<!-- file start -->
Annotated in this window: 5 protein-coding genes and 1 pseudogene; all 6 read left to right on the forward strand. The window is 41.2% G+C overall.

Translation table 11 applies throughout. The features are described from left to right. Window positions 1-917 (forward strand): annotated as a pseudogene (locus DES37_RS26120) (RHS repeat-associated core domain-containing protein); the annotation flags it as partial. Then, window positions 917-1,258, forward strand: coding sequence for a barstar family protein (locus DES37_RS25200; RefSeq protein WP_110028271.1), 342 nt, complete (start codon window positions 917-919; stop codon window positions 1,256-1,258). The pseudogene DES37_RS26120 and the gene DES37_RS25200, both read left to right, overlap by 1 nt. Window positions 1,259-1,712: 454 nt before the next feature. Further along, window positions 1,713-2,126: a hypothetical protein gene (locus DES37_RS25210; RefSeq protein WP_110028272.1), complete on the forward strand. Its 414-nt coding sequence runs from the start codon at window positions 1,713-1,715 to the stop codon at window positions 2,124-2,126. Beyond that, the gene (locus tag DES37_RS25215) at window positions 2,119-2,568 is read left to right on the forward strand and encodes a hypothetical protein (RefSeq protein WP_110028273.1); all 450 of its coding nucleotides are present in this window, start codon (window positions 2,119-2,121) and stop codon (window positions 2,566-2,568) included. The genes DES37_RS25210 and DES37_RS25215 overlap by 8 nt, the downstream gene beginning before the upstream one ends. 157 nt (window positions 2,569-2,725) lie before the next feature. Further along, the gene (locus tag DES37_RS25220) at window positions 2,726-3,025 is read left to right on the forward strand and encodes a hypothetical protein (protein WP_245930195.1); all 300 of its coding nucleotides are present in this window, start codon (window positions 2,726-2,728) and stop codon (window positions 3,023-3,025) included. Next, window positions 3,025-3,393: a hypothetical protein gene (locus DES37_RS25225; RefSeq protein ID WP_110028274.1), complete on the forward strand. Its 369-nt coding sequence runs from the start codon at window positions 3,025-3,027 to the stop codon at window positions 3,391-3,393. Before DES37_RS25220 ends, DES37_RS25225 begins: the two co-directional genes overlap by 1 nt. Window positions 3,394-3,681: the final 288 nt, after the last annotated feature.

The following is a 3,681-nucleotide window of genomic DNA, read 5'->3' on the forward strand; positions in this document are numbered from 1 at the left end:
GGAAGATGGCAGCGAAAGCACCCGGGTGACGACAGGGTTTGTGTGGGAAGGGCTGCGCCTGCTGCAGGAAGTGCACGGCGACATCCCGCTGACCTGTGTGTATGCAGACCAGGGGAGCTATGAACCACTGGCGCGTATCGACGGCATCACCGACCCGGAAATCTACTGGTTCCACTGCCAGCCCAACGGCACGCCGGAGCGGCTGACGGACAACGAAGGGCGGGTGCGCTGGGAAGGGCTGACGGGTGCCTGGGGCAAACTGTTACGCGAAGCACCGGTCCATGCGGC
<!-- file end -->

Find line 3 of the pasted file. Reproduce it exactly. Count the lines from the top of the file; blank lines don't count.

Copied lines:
The following is a 3,681-nucleotide window of genomic DNA, read 5'->3' on the forward strand; positions in this document are numbered from 1 at the left end: